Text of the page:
Flash Essays 101
a two week intensive on micro-nonfiction craft and form
October 15, 2015
“I shall not today attempt further to define the kinds of material I understand to be embraced within that shorthand description; and perhaps I could never succeed in intelligibly doing so. But I know it when I see it…” Chief Justice Potter Stewart
In this intensive two-week course we will explore both the tools and the ongoing conversation around the brief essay. You will have access to craft lectures, readings, and instructor feedback.
We will read as widely as possible in the fast-paced course (but note that you will have at least a full week of post-course access to the materials, in case you need to take your time with any of them) while exploring different components of nonfiction through prompts and forum discussions.
The first week will focus on craft, specifically how to leverage brevity and concision as related to setting, characters, and narrative arc. Week two will look at flash essays across genres: lyric and narrative, travel, memoir, and research-based. Each week, a series of prompts will offer you a variety of options for practicing the components presented as well as encourage experimentation, exploration, and the generation of new work.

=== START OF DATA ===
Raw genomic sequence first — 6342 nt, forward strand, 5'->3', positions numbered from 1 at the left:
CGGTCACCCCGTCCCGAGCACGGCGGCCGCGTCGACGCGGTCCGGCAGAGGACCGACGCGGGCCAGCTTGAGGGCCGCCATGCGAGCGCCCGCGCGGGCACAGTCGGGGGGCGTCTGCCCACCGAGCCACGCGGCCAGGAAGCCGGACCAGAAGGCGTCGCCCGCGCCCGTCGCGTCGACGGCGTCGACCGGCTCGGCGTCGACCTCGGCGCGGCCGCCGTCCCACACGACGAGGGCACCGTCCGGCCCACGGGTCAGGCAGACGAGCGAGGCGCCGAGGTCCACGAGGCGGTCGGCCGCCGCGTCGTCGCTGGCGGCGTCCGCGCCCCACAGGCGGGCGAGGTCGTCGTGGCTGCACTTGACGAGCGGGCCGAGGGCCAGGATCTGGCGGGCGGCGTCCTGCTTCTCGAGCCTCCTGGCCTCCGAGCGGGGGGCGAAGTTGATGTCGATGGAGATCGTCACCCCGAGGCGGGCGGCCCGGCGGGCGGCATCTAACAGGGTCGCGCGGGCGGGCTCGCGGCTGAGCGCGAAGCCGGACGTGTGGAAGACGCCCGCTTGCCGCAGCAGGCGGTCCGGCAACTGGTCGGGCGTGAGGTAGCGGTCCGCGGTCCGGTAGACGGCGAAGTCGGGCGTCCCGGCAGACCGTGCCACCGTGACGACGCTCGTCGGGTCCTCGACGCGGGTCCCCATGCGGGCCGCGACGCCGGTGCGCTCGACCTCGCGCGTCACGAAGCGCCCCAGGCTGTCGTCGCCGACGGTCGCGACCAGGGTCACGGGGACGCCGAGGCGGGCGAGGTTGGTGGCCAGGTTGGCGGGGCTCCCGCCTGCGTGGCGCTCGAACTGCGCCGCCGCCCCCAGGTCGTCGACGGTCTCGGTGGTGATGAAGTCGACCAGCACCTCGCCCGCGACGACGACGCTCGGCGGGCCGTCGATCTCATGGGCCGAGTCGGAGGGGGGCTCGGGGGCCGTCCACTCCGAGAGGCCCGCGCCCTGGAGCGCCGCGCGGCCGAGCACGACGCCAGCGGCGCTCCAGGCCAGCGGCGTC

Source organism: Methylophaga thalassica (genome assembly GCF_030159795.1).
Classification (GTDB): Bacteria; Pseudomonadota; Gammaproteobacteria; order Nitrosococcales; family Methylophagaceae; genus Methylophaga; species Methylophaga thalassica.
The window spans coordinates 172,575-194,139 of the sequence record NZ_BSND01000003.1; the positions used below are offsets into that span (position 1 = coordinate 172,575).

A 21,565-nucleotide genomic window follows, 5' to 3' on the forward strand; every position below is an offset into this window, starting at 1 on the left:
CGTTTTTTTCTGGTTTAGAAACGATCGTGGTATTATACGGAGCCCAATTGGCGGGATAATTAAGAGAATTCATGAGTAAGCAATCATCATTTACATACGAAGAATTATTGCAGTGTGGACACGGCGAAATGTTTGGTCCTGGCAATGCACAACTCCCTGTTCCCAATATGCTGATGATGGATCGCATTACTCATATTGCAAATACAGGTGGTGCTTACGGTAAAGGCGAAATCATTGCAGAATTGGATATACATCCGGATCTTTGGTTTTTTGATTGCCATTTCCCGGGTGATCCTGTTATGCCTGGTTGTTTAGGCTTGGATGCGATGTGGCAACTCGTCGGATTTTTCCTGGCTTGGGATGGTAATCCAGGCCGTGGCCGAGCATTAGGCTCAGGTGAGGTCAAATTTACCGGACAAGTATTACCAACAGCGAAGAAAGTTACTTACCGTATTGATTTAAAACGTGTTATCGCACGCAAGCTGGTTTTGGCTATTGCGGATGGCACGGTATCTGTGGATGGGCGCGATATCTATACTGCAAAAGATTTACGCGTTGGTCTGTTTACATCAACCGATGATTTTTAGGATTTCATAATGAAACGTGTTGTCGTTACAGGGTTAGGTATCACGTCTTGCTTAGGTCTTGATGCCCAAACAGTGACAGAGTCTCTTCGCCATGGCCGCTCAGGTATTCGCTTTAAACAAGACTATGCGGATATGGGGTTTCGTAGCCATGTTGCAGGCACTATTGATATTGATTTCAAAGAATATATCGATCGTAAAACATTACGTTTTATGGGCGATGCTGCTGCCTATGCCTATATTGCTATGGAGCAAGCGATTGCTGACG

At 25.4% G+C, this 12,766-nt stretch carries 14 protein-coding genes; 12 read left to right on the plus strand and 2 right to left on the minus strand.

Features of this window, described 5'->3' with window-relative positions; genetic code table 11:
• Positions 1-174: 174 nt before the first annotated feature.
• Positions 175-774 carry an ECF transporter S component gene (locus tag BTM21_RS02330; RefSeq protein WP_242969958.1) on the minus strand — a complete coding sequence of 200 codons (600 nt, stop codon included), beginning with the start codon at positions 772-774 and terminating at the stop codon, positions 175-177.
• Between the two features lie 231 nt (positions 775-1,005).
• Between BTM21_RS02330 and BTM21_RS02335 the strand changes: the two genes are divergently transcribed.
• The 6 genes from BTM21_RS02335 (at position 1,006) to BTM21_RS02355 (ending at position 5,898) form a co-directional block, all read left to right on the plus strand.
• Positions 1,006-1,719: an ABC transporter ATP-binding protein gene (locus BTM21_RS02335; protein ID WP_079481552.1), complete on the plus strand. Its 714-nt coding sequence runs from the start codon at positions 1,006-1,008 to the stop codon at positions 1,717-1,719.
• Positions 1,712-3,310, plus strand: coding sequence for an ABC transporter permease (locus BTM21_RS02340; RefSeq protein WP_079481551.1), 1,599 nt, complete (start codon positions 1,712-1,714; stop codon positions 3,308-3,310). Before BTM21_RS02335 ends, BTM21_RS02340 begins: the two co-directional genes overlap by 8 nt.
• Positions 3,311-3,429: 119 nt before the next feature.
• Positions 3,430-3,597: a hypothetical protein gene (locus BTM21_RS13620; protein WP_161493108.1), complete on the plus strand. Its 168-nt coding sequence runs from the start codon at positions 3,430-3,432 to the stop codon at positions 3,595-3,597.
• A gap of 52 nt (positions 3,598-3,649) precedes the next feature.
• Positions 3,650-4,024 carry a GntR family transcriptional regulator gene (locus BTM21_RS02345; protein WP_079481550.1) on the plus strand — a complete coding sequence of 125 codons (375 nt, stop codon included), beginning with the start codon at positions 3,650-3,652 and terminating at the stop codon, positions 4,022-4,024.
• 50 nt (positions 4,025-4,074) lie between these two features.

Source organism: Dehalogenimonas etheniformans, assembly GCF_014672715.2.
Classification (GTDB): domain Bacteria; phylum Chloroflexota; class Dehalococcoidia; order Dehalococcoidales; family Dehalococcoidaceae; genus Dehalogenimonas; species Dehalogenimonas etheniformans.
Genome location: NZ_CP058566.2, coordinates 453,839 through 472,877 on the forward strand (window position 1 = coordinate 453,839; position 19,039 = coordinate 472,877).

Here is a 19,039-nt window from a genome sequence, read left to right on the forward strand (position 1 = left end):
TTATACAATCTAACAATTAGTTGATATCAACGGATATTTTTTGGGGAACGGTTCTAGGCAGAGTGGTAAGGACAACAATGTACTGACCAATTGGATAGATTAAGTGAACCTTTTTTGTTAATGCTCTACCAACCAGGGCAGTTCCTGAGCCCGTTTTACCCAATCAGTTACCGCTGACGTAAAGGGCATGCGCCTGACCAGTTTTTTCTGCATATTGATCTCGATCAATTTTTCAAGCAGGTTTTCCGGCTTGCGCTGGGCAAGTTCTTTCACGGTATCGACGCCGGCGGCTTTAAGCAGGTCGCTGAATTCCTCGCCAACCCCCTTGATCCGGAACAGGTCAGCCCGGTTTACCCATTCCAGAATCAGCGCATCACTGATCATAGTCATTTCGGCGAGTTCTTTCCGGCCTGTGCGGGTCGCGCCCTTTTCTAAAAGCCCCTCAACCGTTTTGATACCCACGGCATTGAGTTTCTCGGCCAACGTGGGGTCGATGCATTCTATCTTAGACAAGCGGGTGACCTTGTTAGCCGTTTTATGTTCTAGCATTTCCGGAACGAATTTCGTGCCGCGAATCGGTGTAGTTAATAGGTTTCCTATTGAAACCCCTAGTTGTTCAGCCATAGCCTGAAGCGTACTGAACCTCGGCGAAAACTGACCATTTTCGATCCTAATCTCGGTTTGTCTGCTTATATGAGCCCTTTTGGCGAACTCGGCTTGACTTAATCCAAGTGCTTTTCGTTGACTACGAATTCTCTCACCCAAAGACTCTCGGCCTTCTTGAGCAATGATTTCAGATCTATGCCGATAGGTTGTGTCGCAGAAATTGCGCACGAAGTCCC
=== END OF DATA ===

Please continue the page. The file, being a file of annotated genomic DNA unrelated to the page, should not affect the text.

As we go, we will be discussing where and how to publish this work, both in print and online.
About the Instructor
Chelsea Biondolillo has a dual MFA in creative writing and environmental studies from the University of Wyoming. Her chapbook Ologies, featuring experimental and lyric essays, won the 2015 Etchings Press chapbook contest. She has pushed the boundaries of prose in Sonora Review, Passages North, Brevity, Hayden’s Ferry Review, NanoFiction, DecomP, Diagram, McSweeney’s Internet Tendency and others. She is currently working on a lot of things, including a book about vultures that combines travel, memoir, ecology, and natural history.
“I didn’t know so many things were essays!” – former student
Go at your own pace, but generate as much as you can, and you are encouraged to post your results, marathon-style, to the class space (and give feedback if you’ve got time!). There will also be a forum available on the course page where you and the rest of the workshop group can communicate with one another about ideas, questions, and your favorite sources for inspiration, ideas, and motivation.
Apiary’s workshops are designed to provide both one-on-one instructor feedback and guidance, and a learning environment and supportive community to share in with your peers.
What you can expect
- a password-protected space in which to share work with your workshop leader and peers
- 2 weeks of readings, posted lectures, discussion topics and prompts. The ApiaryLit classroom model encourages but does not require peer feedback and discussion
- “office hours” in the form of private messaging and forum responses
- focused attention to the development and exploration of your own craft and language. This is about your work, and where you want to go.
- a supportive environment for your writing, always.